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View Full Version : Getting started: fixed or flying clamps?


Aonex
04-14-2004, 06:08 PM
I'm thinking about getting started in stringing my own racquets and wanted to find out how much of a difference there is between machines with fixed clamps and flying clamps. Is it simply a convenience issue of having fixed clamps (faster stringing) or are there quality issues when using flying clamps (e.g., inaccurate tension, etc.). After reading a few posts on the board I'm trying to decide between an ATS SS II and purchasing some laserfibre clamps, a laserfibre eco w/ flying clamps, and an eco with fixed clamps. I plan on stringing for myself and for a few other friends. Your thoughts would be very much appreciated.

Thanks,

Alan

Gaines Hillix
04-16-2004, 06:20 AM
Alan, The SS II with flying clamps will get the job done, but the clamps will eventually start slipping(some people say after around 100 frames). Then you'd need to replace the clamps(Laserfibre flying clamps are good per the people who have them). You also might want to look at the Silent Partner Swing. If price is not the main issue, the Laserfibre machine is better. Fixed clamps are easier and faster to use and are more consistent. For casual use, they aren't absolutely necessary. But, if you think you're going to get a bit of business and are looking to charge for doing it, the ECO with fixed clamps would be the way to go, IMO.

Simbah2004
04-16-2004, 07:34 AM
Gaines, your input is always reliable. I plan to string my own racquets, and may end up spending a little bit more on a Laserfibre Eco with fixed clamps. I may also get some racquets from tennis buddies in the future. What are your thoughs on this machine? Thanks.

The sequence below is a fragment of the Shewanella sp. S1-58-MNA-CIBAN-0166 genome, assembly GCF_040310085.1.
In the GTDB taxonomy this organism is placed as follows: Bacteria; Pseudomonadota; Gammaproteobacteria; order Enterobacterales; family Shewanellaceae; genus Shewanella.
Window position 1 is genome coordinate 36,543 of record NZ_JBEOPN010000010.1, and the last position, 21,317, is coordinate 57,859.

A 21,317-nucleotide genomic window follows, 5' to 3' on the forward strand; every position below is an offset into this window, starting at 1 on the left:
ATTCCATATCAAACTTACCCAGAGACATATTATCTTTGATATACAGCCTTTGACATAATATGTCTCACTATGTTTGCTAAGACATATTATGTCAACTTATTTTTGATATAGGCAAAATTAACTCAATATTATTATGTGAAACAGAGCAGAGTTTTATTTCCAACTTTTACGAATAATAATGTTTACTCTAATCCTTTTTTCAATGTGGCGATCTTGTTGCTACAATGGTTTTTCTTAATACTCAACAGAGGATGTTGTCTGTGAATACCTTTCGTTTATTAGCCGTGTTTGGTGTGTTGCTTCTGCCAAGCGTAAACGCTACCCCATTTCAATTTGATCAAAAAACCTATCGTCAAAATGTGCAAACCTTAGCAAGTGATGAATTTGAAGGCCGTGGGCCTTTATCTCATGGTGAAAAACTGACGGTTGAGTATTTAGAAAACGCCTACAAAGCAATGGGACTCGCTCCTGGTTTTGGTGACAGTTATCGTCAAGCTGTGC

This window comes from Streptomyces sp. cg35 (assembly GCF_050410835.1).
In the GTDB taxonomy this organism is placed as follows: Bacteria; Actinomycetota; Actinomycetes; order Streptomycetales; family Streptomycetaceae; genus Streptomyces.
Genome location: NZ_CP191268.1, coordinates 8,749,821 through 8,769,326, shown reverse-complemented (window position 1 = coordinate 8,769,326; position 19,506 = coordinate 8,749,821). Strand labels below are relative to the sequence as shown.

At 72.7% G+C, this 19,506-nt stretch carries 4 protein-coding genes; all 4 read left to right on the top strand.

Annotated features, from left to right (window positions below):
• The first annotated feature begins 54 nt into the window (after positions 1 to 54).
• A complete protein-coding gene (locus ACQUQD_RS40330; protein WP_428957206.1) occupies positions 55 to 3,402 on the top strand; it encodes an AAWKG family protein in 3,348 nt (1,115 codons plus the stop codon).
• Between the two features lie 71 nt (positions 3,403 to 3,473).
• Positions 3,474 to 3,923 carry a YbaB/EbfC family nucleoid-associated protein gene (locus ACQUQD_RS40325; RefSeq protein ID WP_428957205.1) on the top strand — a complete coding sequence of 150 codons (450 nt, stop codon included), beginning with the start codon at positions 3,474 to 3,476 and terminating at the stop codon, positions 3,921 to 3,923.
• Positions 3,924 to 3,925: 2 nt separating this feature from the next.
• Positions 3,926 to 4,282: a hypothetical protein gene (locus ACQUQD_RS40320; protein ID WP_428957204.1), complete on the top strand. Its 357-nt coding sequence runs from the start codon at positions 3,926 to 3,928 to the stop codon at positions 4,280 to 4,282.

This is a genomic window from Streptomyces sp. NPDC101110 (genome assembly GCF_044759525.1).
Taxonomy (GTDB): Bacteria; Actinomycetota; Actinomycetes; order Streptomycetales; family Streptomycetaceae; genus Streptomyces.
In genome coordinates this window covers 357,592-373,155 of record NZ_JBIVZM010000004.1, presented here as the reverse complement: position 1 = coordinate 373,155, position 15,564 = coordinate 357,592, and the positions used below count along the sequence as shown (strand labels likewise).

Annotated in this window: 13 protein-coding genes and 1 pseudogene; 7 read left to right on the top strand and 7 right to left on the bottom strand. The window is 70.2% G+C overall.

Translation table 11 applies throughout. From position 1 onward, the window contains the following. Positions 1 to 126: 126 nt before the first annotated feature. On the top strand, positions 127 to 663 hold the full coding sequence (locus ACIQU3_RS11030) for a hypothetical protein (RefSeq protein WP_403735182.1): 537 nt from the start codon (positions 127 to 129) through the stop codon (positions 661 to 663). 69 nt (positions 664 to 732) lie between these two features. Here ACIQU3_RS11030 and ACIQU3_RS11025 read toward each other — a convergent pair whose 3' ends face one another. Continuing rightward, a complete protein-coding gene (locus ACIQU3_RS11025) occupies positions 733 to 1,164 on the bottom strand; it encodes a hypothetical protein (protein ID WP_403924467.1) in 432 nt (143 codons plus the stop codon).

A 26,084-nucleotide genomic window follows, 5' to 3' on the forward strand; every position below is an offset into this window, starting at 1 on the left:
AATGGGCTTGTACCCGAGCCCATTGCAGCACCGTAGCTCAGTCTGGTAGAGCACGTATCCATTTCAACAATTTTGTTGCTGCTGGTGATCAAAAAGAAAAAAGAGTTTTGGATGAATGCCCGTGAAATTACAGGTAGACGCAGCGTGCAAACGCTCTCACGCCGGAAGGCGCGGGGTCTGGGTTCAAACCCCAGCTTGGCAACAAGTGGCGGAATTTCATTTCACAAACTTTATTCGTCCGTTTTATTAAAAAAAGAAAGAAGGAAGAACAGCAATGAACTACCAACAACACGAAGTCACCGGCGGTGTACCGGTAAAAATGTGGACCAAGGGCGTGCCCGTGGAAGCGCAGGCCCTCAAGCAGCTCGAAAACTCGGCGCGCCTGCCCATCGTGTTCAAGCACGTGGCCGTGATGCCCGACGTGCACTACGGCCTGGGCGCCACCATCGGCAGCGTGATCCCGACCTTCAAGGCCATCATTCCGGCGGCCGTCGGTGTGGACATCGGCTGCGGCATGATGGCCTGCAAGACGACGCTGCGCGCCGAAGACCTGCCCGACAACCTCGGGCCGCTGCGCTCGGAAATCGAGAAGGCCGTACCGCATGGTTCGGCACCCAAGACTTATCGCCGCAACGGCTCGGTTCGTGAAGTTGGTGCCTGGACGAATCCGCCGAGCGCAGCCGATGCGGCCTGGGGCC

Gaines Hillix
04-16-2004, 05:56 PM
The ECHO with fixed clamps is one of the best buys out there. You get a very secure mounting system and the drop weight is unique in that one doesn't have to get the arm perfectly horizontal to achieve the set tension. There are some racquets that require adapters to mount on the LF machines and some people don't like using a ruler to measure where the weight goes on the arm to set the tension. Other than that, I've never heard any complaints about it. Call Tim Sullivan at LF for details.

chang10is
04-16-2004, 07:41 PM
I called up Laserfiber today to ask about their clamps, and Tim Sullivan was the one who answered the phone. We ended up talking on the phone for a very long time about strings. Tim gave me a good crash course on the string industry, and I learned a whole lot. I've heard good reports of the customer service at LF before, so here's another happy customer.

Simbah2004
05-01-2004, 07:33 AM
Thanks guys. Well, I was tempted to go with the Laserfibre Eco with fixed clamps, but I can't spend that much money. I will be doing my own racquets exclusively and time is not of concern to me... I think the Alpha Pioneer DC is a great affordable choice.

Gaines Hillix
05-01-2004, 10:53 AM
simbah, I agree with you on the Alpha Pioneer DC. If you need more details, contact Mark Gonzalez at Alpha;

mark@alphatennis.com.

Simbah2004
05-01-2004, 02:52 PM
Gaines, thanks a lot! I will contact Mark.

Simbah2004
05-13-2004, 11:24 AM
Gaines, I have no decision making ability... ):
I contacted Mark and decided to get the Revo 4000 instead of the Pioneer DC. It will take me a couple of weeks to get the machine -looking forward to it.
Plus, my coach also stated that learning to string on a crank machine is way easier than doing it on a drop weight. Just figure that paying $150 more is worth the investment.
As for the Laserfibre machines, I do believe they are wonderful machines (even contacted Tim Sullivan), but way too expensive.
Anyway, thanks again for all the contributions you have been making to us tennis freaks around here. (:

Gaines Hillix
05-13-2004, 11:51 AM
Simbah, I think that was a good choice. I quickly tired of my first drop weight machine and moved up to a crank model. You also have the option of upgrading it later with a Wise tension head if you want to go electric.